I recently caught up with platinum-selling artist, Sammie, best known for his Gold-selling album entitled “From the Bottom to the Top.” The album included two Top 10 hits, “I Like It” and “Crazy Things I Do."
“Hardball,” a single from the 2001 So So Def soundtrack also featuring Lil’ Wayne, Lil’ Bow Wow and Lil’ Zane. R&B single, “You Should Be My Girl” produced by Jazze Pha featuring Sean Paul of Youngbloodz. The song peaked at the No. 2 on BET’s 106 & Park, solidifying Sammie as a staple teen heartthrob.
His second single, “Come with Me,” peaked at No. 3 on the Billboard Hot 100 singles, premiered on 106 & Park and was inspired by Michael Jackson’s music video “Stanger in Moscow.”After a brief break, Sammie returned and shot up the charts in 2008 with his feature on Soulja Boy’s Top 10 Hot 100 single, “Kiss Me Thru the Phone.”
In the summer of 2009, Sammie released “Swag&B,” a fully-loaded mix tape featuring Atlanta’s top mix tape D.J. Holiday and some of the year’s sexiest songs covered by yours truly. With more than 100,000 downloads in its first week. Sammie now talks to me about his latest mix tape, ”Insomnia” which talks about his many restless nights on his journey from child stardom to a R&B Prince in search of the industries many thrones. With a new-found style, drive for success, and vocal talent, the re-emerging singer-songwriter is ready for you to re-discover him. The 16-track offering is Sammie’s most intimate and honest work to date, with heart-felt ballads and soul-pouring illustrations of his nightly insomnia. With a more mature fashion-based expression and truthful approach in his music. Read my exclusive interview with Sammie below:
Examiner (Anthony Bowles): How did you ring in 2013?
Sammie: “I brought it in at church, and spent it with my family…I usually party, so I wanted to do something different and start the new year the right way. I’m 25 now and I’ve done the whole pop the bottles thing, but now I have a lot of expectations this year for myself and for those goals to come reality I think I have to change some of my habits.”
Examiner (Anthony Bowles): Did you have a New Years resolution?
Sammie: “I don’t do resolutions, I am the type that always tries to be the best everyday and to become a better “me” as a songwriter, artist, and a man.”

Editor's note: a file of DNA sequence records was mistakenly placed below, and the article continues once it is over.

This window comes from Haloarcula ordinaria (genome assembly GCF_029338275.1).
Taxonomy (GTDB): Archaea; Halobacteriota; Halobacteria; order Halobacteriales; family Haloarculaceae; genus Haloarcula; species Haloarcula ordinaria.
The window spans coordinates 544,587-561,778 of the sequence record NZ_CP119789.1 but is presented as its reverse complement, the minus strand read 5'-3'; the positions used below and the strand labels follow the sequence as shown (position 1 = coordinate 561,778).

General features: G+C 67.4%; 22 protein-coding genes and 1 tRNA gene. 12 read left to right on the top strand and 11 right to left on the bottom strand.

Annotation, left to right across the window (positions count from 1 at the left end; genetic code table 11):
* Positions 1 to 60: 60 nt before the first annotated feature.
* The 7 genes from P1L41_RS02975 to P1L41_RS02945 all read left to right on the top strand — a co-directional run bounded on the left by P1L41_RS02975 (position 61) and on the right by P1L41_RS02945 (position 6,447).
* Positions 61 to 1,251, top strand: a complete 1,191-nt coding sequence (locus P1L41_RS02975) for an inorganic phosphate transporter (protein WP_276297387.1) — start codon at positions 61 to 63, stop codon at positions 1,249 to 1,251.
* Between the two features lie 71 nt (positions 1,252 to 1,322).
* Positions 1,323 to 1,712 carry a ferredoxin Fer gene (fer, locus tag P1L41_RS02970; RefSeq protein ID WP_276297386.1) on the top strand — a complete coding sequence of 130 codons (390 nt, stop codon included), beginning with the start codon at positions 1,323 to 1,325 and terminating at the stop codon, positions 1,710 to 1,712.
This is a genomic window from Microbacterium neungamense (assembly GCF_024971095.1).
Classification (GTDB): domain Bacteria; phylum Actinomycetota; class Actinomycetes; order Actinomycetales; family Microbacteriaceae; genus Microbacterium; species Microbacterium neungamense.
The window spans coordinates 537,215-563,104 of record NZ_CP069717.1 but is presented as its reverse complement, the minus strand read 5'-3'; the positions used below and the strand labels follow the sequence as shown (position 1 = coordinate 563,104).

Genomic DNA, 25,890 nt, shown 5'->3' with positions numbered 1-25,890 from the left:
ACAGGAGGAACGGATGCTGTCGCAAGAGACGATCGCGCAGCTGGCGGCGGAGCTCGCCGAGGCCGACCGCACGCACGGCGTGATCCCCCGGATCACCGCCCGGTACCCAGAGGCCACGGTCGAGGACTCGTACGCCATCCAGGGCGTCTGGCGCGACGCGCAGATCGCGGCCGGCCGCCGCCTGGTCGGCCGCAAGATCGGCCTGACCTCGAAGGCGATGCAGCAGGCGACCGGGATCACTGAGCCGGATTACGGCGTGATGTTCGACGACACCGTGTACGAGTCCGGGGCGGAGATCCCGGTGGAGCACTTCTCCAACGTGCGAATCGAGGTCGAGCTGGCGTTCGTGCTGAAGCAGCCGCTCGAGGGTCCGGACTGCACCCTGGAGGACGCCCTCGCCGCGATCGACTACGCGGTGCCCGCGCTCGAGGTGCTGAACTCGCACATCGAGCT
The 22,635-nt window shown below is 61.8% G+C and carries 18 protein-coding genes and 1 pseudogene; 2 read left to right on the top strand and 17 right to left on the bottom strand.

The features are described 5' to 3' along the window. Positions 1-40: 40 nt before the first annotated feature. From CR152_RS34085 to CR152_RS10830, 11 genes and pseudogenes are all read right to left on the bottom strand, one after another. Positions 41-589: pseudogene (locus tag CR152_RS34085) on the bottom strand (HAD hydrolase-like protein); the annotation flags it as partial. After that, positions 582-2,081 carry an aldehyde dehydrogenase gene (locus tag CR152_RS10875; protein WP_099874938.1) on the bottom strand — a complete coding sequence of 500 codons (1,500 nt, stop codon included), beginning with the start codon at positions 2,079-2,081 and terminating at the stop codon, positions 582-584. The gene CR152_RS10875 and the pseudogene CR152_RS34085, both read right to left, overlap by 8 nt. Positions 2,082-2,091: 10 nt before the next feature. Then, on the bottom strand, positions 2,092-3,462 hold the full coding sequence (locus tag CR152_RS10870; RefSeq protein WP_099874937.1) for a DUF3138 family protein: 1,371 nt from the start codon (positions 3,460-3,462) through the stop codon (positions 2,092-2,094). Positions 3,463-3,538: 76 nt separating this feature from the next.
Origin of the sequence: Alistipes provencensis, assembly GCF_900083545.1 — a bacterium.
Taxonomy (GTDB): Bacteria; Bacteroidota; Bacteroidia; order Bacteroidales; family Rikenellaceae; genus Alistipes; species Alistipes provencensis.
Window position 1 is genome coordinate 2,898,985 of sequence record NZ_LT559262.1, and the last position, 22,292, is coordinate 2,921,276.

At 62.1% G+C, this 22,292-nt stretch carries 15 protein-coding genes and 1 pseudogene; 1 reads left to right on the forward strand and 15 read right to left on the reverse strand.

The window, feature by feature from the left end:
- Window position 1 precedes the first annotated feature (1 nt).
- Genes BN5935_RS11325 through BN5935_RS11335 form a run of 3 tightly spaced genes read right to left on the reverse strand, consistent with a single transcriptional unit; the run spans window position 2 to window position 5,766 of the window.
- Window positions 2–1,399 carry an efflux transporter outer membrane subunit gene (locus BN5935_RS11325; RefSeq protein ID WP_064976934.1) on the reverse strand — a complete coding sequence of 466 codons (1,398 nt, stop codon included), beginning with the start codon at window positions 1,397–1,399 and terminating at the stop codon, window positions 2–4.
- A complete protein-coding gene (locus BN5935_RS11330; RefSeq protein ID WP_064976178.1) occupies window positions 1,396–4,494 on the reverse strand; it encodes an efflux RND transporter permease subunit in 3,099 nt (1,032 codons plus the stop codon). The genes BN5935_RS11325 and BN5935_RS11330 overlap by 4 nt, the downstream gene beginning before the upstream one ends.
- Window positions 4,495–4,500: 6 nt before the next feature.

Examiner (Anthony Bowles): How would you say that you have evolved over the years from a teen R&B artist to an adult artist?
Sammie: “I grew up substantiality! I think to be a great artist you have to go through a few things in life, I’ve had a rollercoaster type life and I convey that in my music, and with that said those downs have evolved me into a great songwriter and I’ve become more transparent and confident in myself, but most importantly knowing what I have to offer and my purpose in this industry…and with me I do that with substance and passion.”
Examiner (Anthony Bowles): What’s the hardest part of transitioning from teen to adult music?
Sammie: “It wasn’t as frustrating as I thought it was going to be because I’ve had the luxury of not staying in the public eye in “mainstream” terms as frequently as other child stars. Coming out in 1999/2000 and then taking a break to finish high school, and after that I released my sophomore album in 2005/2006, so being that it was big gaps between my projects it put me in the position to grow up and live a little. The next time the world saw me I was 21 with “Kiss Me Thru the Phone” with Soulja Boy in 2009. So every time you see me, it’s kind of a different me as opposed to watching me grow up.”
Examiner (Anthony Bowles): How would you say the music industry has changed since your debut?
Sammie: “I think in 2013 music is more disposable than it’s ever been in life. I just put out a mix tape this past September and people are already ready for the next thing, and they do that with albums too, which is crazy because I remember when artists used to tour off an album and live off of it for two years. It’s also crazy how easily obtainable it is now as well with the new technology now, people simply just download their music now without supporting it.”
Examiner (Anthony Bowles): How has your career been since you parted ways with Rowdy Records?
Sammie: “I was on an indie situation, so what that situation has enabled me to do was start my won company Star Camp Music, and really helped me learn the ends and the outs. As the singer, sometimes you can be very detached from the business side, so now I’m able to run my career and put myself in the position of power of influence, influence young talent, and quarterback my own career. When you’re signed to a label and you release a single and it doesn’t work, they just put you on the shelf…it wasn’t your decision, and now you’re the one who has to suffer the consequences of someone else’s decision.”
Examiner (Anthony Bowles): How is it working with Star Camp now and how important is it to have creative control over your music?
Sammie: “It’s very important, this year I will be signed to a major label and at this point I’m just weighing my options…but I put myself in a position where they can trust my opinion because I’ve been doing it for three years solely with my camp. Another great thing is that my crew is like family and very small talented team. It has been a great experience and I’m just ready to take it to another level.”
Examiner (Anthony Bowles): What are three things you want your fans to know about you?
Sammie: “One, that I am God fearing man, everything begins and starts with his. Second, I am spontaneous, I have skydived, I want to go in a shark tank this year, and live life to the fullest. Lastly, I love to love, I enjoy making people happy, smiling, and keeping the energy positive!”